the mean-squared prediction error subject to (5.14) yields the universal krig-
ing predictor
ZU(SO) = ~uZ
where
(5.15)
Ad = Or- + x(x~r-ix)-~`xo - x~r-~)~; (5.16)
the (universal) krig;~ng variance is
basso) = or- - ~x~r-~ - xO)~¢x~r-ix)-~¢x~r-~ - xO). (5.17)
Another way to write the equations (5.14) and (5.15) is
Z(so) = van + v2xO, (5.18)
where vat (an n x 1 vector) and v2 (a (p + 1) x 1 vector) solve
Ivy + Xv2 = Z
X'v~ = 0.
(5.19)
Equations (5.18) and (5.19) are known as the dual-kriging equations, since
the predictor is now expressed as a linear combination of the elements of
(~',xO). From (5.19), it is clear that splice smoothing is equivalent in form
to universal kriging (see Watson, 1984, where the relationship between the
two prediction techniques is reviewed). Kriging has the advantage that in
practice the data are first used to estimate the variogram, so adapting to the
quality and quantity of spatial dependence in the data. Furthermore, kriging
produces a mean-squared prediction error, given by (5.17), that quantifies
the degree of uncertainty in the predictor. Cressie (1989b) presents these
two faces of spatial prediction along with 12 others, including disjunctive
kriging and inverse-distance-squared weighting.
5.2.3 Conditional Simulation of Spatial Data
Simulation of spatial data (Z(si): i = I, . . ., N) with given means {~(Si):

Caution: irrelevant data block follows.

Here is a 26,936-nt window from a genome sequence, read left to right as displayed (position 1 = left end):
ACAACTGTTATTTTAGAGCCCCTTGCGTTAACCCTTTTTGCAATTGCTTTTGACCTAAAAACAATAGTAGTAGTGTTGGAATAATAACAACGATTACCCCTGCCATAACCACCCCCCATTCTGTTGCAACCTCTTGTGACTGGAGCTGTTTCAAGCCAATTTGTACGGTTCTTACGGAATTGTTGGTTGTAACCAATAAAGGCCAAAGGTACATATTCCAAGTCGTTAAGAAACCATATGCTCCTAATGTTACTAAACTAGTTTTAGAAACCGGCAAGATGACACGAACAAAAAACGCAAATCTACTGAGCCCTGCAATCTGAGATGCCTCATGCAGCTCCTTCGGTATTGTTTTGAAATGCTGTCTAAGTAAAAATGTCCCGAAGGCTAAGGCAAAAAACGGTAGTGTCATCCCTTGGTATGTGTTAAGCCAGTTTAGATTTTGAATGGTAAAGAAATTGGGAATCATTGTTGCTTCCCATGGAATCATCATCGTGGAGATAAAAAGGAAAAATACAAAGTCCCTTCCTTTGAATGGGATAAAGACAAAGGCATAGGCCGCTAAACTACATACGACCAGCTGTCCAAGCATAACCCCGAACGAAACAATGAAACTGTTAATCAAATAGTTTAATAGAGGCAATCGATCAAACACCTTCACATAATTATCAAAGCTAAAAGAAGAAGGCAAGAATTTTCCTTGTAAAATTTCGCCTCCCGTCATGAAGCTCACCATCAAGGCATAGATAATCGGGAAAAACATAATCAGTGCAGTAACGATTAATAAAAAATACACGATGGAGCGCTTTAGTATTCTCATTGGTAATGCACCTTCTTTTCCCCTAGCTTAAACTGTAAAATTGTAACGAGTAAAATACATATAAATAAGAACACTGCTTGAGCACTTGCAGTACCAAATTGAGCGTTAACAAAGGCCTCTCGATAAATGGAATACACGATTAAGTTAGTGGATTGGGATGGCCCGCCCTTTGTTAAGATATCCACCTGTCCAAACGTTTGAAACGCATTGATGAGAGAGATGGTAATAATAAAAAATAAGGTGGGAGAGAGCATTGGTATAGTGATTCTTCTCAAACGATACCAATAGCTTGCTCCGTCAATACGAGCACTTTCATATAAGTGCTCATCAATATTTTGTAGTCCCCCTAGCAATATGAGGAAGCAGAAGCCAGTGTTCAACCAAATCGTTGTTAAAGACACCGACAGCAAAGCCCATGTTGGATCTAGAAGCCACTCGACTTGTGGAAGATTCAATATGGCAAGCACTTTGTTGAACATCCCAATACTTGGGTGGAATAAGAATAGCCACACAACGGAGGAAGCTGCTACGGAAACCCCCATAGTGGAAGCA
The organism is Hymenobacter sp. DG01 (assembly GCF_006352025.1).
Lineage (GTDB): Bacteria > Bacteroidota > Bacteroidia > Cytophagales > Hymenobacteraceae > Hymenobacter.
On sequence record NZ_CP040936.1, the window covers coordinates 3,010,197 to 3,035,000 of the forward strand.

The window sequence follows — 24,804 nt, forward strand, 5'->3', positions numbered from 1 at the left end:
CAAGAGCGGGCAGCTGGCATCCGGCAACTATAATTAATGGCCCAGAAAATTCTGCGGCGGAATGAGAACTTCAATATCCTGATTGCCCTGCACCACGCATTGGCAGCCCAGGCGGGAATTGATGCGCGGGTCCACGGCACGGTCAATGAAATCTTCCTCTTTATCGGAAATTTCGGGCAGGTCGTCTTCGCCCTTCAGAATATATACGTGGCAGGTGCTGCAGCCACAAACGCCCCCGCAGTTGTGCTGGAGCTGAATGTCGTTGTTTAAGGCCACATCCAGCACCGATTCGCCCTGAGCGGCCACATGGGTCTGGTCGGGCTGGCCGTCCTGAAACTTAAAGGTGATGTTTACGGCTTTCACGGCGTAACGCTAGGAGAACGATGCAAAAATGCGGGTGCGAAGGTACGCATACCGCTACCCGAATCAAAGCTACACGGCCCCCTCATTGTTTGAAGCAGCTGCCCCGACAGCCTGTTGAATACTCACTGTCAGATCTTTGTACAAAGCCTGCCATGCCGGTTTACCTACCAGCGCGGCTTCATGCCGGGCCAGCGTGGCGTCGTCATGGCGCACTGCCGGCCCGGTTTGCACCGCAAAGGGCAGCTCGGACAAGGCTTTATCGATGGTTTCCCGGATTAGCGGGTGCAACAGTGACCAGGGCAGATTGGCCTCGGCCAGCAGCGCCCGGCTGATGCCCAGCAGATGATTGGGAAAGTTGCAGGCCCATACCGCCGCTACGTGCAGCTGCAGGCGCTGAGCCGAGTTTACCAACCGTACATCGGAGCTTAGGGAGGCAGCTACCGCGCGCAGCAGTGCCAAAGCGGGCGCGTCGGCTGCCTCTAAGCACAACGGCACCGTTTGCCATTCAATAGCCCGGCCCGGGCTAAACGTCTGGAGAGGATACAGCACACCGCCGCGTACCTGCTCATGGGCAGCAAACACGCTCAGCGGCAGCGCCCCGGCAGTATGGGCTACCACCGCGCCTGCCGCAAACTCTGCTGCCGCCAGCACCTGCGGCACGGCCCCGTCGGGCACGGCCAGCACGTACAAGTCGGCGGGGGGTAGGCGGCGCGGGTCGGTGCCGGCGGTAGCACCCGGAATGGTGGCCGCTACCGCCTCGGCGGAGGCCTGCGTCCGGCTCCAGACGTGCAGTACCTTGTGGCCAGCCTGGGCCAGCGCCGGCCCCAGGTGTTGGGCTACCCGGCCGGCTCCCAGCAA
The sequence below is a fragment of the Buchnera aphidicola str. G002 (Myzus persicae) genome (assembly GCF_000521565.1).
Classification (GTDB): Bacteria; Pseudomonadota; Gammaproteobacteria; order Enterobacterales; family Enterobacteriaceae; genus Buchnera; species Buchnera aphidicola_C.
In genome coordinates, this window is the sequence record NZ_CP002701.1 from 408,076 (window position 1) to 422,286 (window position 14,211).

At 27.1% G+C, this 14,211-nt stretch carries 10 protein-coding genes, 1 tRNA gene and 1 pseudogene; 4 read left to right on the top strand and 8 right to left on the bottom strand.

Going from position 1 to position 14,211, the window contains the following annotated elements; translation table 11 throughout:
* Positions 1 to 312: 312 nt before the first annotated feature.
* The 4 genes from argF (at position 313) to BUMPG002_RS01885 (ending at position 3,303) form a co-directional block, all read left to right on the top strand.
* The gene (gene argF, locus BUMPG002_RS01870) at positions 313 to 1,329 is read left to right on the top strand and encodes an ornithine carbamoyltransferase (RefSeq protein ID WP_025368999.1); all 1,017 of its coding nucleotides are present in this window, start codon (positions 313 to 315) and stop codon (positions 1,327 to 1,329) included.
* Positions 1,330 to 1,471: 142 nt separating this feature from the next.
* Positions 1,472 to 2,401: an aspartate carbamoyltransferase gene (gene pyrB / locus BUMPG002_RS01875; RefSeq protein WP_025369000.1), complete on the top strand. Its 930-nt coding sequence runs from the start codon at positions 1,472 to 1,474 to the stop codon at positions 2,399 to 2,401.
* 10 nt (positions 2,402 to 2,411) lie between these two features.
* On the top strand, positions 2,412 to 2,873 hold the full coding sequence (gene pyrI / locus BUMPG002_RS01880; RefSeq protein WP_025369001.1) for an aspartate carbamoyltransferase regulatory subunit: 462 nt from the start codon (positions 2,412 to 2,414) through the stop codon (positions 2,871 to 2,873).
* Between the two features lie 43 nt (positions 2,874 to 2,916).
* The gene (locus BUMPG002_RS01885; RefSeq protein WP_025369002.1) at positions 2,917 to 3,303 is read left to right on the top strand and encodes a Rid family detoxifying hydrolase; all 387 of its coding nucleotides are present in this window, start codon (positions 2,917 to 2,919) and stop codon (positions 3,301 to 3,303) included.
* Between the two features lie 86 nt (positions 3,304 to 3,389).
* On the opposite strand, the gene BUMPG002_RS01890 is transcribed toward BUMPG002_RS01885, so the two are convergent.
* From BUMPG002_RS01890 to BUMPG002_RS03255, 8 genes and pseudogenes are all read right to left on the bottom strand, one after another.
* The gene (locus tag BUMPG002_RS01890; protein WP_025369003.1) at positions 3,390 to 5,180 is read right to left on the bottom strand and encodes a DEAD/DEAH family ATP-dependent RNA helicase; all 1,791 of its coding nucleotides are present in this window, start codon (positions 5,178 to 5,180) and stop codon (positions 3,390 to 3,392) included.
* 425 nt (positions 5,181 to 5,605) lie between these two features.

i = 1, . . ., N) and covariances (C(si, sj): 1 < i ~ j < N) can be carried out
in a number of ways, depending on the size of N and the sparseness of Rev,
the N x N symmetric matrix whose (i,j)th element is C(si,sj). One way

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95
is to use the Cholesky decomposition EN = IN[N, where [N iS a lower-
triangular N x N matrix (e.g., Golub and Van loan, 1983, pp. 86-90~. Then
ZN—(Z(SI ), . . ., Z(SN)~' can be simulated by
ZN = AN + [NEN, (5.20)
where EN— (,u~s~),...,~(sN))', and EN is an N x 1 vector of simulated
independent and identically distributed random variables, each with zero
mean and unit variance. Other methods, including polynomial approx~ma-
tions, Fourier transforms, and turning bands, are presented and compared
in Cressie (1991, sec. 3.6~.
Now consider the simulation of values of {Z(s): s ~ D) conditional on
observed values Zn Call this conditionally simulated process {W(s): s ~
D), end suppose (V(s): s ~ D) is an unconditionally simulated process
with the same first and second moments as {Z(s): s ~ D). For example,
(5.20) might be used to simulate VN—- (V(SI),...,V(SN)~/, where N > n.
Consider conditional simulation at an arbitrary location so+ in D. Now
write
En en
En+1 = C' C(sr~+l, Sn+1 )
and notice that the two terms of the decomposition
Z(sn+~) = CnEn Zn + [Z(sn+l)—CnEn Zn] (5.21)
are uncorrelated. Hence, the conditional simulation
W(Sn+l ~ = C' En 1 Zn + [V(sn+l ~—C' En 1vn] ~ Sn+1 ~ D, (5.22)
has the same first two moments, unconditionally, as the process {Z(s): s ~
D) and W(si) = Z(si), i = 1,...,n. That is, unconditional simulation of
sample paths of V yields, through (5.22), conditionally simulated sample
paths of W.
It is apparent from (5.20) and (5.21) that when the ci's are Gaussian,
so too is the process {W(s): s ~ DI. However, this may not reflect the
reality of the conditional process when the original process (Z(s): s ~ D)